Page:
Physics

The dictionary definition of physics is “the study of matter, energy, and the interaction between them”, but what that really means is that physics is about asking fundamental questions and trying to answer them by observing and experimenting.

Physicists ask really big questions like:

  • How did the universe begin?
  • How does the Sun keep on shining?
  • What are the basic building blocks of matter?

If you think these questions are fascinating, then you’ll like physics.

At MGS, following the AQA course, students learn the principles that underlie the universe; from the subatomic scale to the universe as a whole.  The course encourages both mathematical rigour and a logical, problem solving mind set. The department has a wealth of teaching experience and at A level is an extremely popular option for students.

 

Departmental Staff

Mr RHR Williams MSc Head of Department  
Mr DG Martin Assistant Head (Curriculum)  
Mrs A Gazet BSc Teacher of Physics and Science  
Miss K Jefferson Teacher of Physics, Biology and Science  
Mrs L Kenyon Physics Technician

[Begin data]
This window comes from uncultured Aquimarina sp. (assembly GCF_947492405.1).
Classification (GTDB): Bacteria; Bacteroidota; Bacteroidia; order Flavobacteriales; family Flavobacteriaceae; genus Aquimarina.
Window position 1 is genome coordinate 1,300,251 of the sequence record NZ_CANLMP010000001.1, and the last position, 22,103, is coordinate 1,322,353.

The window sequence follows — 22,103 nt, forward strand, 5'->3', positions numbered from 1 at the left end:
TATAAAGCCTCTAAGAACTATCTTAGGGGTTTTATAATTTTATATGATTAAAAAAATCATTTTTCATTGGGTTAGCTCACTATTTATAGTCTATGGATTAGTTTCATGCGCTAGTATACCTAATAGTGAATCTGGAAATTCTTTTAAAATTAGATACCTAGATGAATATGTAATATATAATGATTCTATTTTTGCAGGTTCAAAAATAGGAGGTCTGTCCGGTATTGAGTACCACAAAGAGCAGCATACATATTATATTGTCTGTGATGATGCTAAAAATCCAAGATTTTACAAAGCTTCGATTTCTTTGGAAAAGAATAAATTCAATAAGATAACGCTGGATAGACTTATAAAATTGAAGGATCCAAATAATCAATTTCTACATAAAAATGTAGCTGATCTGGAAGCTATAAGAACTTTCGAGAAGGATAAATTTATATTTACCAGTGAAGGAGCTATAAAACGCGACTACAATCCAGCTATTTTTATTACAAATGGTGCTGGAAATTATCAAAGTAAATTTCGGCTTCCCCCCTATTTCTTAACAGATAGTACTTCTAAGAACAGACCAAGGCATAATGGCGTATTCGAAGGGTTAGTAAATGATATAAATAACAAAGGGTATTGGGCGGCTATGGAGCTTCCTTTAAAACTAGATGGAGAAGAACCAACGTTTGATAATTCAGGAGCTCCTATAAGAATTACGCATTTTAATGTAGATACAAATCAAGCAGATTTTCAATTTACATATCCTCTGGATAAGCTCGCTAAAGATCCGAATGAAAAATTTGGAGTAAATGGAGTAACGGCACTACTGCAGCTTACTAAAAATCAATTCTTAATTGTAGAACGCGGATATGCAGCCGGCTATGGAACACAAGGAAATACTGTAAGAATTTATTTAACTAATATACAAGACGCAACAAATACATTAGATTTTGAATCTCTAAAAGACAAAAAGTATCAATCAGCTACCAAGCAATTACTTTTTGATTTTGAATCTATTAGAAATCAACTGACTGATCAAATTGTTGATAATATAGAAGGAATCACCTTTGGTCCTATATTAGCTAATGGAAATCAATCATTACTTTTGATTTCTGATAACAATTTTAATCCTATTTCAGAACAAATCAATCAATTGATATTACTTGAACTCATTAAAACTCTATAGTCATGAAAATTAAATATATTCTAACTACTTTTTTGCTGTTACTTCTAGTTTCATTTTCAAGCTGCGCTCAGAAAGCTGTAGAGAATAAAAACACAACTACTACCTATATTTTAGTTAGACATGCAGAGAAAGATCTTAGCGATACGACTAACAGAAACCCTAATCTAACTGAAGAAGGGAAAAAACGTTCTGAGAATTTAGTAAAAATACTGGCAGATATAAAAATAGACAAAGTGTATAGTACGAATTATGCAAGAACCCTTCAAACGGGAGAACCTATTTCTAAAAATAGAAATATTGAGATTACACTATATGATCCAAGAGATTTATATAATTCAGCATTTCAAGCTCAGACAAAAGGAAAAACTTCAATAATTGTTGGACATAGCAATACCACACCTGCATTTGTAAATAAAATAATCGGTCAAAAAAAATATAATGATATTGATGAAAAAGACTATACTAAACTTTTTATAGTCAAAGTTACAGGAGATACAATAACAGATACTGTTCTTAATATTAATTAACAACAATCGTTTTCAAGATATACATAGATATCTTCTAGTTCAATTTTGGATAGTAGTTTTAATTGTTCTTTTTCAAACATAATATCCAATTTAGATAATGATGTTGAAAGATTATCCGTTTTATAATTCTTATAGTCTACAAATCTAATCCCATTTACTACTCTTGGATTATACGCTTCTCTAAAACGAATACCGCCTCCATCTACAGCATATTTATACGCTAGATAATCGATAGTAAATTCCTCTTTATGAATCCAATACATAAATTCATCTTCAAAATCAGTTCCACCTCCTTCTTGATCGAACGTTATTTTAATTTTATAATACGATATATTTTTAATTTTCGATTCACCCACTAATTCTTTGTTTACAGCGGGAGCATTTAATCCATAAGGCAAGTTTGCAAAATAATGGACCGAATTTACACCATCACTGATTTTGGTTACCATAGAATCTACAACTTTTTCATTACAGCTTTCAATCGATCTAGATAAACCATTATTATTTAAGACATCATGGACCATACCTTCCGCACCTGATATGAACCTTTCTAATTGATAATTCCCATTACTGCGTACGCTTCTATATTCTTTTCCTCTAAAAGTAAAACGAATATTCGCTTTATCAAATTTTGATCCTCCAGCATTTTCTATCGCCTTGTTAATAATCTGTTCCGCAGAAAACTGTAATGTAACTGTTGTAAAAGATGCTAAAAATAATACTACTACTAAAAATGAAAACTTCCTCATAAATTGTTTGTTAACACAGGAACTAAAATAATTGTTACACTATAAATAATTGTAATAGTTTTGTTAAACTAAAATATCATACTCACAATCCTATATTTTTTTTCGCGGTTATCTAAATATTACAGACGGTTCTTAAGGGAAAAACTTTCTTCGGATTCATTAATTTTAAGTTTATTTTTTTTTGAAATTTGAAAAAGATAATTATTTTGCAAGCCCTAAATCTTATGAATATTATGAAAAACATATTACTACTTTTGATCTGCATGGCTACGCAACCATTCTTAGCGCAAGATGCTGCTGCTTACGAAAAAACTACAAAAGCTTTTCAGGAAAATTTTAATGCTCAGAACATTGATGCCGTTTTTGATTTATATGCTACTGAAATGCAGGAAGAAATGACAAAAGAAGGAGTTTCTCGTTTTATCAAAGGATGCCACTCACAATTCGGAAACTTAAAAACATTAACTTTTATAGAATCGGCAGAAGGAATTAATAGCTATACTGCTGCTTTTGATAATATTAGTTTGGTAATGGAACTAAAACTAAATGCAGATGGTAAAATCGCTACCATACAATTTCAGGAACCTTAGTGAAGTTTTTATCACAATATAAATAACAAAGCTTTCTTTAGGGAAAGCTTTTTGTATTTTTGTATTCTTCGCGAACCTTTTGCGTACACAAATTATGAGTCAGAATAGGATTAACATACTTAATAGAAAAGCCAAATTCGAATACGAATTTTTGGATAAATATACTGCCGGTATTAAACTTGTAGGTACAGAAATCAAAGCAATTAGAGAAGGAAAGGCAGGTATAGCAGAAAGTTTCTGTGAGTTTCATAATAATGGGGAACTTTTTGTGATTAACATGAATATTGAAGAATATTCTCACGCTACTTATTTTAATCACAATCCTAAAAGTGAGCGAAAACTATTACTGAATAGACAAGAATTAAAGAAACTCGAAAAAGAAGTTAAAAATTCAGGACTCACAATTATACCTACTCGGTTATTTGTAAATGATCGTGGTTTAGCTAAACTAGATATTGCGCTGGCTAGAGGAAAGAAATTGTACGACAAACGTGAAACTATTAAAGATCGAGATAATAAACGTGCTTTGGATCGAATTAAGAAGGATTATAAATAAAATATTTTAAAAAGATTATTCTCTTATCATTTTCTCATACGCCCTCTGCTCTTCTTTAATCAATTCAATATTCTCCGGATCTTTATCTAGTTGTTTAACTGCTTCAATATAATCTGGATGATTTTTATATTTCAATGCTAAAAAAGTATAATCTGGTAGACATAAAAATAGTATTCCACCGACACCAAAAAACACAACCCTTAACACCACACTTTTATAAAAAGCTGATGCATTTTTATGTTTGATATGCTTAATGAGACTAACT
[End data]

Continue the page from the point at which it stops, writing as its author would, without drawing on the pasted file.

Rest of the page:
Schemes of Work

KS3

Students study all three sciences by 1 or 2 teachers. In the Physics section they will look at energy, forces, light, sound, the solar system and more.

 

GCSE

Whilst all students are required to study science at GCSE, about half the students will choose to specialise. The course is broken down into 3 sections. All students study the first and second parts – the core and additional sections. Our ‘double’ students will end up with 2 GCSEs – in core and additional science. Our ‘triple’ scientists carry on their P3 studies and will end up with a separate Physics GCSE.

 

A level

Students at AS study quantum effects, electricity, waves and mechanics. At A2 they go onto circular motion, fields, radioactivity and thermal physics. The option topic we currently follow is ‘Turning points in Physics’ which studies the key developments in science which has led us to our current world-view, specifically the properties of the electron, wave particle duality and Einstein’s relativity.